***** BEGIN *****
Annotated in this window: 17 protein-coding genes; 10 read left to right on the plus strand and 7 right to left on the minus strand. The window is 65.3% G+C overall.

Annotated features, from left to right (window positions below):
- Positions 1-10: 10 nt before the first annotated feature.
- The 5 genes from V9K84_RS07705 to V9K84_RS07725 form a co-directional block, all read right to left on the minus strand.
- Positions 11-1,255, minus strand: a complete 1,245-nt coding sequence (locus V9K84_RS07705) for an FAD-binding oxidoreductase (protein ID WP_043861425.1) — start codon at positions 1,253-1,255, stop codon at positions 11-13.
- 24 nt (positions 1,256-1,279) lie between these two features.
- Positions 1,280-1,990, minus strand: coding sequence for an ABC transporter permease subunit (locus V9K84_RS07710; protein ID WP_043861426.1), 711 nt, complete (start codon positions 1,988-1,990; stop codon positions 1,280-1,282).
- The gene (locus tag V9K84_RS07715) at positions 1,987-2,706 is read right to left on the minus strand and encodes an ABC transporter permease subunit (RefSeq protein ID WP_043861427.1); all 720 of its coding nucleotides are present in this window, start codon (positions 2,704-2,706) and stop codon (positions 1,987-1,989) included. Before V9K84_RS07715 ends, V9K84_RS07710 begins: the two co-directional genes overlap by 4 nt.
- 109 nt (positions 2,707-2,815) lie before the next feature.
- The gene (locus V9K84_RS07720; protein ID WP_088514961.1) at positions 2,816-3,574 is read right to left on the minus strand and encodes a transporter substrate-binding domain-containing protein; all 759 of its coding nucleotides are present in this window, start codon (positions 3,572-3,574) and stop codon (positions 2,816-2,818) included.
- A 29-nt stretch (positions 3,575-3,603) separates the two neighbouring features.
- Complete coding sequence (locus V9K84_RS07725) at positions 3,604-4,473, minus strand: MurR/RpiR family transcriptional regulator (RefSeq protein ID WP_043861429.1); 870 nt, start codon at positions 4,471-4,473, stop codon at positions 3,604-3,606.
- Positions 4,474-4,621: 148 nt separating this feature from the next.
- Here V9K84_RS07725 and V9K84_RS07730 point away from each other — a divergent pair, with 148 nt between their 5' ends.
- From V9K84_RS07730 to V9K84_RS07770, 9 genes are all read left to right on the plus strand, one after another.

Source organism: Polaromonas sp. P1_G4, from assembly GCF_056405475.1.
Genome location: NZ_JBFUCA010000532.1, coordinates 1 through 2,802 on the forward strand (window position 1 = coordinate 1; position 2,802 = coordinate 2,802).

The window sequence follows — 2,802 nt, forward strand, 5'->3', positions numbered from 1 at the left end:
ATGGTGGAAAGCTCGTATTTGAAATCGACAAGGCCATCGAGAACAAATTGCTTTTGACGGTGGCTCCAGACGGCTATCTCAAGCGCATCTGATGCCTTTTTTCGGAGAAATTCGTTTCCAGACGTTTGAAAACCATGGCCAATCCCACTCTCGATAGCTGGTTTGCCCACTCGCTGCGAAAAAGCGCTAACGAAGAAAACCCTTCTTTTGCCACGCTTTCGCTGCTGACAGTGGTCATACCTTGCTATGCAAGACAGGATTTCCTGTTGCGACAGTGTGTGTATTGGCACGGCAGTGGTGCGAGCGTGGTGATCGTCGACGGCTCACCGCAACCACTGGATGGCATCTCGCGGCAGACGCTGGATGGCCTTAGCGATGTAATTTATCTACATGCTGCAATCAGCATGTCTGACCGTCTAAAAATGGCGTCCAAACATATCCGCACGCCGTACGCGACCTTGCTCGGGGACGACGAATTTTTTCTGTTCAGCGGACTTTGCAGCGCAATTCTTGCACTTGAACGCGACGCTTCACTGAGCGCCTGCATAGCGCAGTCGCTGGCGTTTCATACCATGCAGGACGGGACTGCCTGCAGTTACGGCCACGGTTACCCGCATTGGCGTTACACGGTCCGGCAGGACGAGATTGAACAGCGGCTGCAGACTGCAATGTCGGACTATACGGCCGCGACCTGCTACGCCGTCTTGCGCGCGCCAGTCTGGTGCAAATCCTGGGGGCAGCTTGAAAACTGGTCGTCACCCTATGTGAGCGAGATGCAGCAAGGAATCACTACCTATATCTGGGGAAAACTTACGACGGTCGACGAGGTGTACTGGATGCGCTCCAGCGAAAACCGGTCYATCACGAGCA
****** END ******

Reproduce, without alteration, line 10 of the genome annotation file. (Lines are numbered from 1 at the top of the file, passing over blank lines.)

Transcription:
- The gene (locus V9K84_RS07720; protein ID WP_088514961.1) at positions 2,816-3,574 is read right to left on the minus strand and encodes a transporter substrate-binding domain-containing protein; all 759 of its coding nucleotides are present in this window, start codon (positions 3,572-3,574) and stop codon (positions 2,816-2,818) included.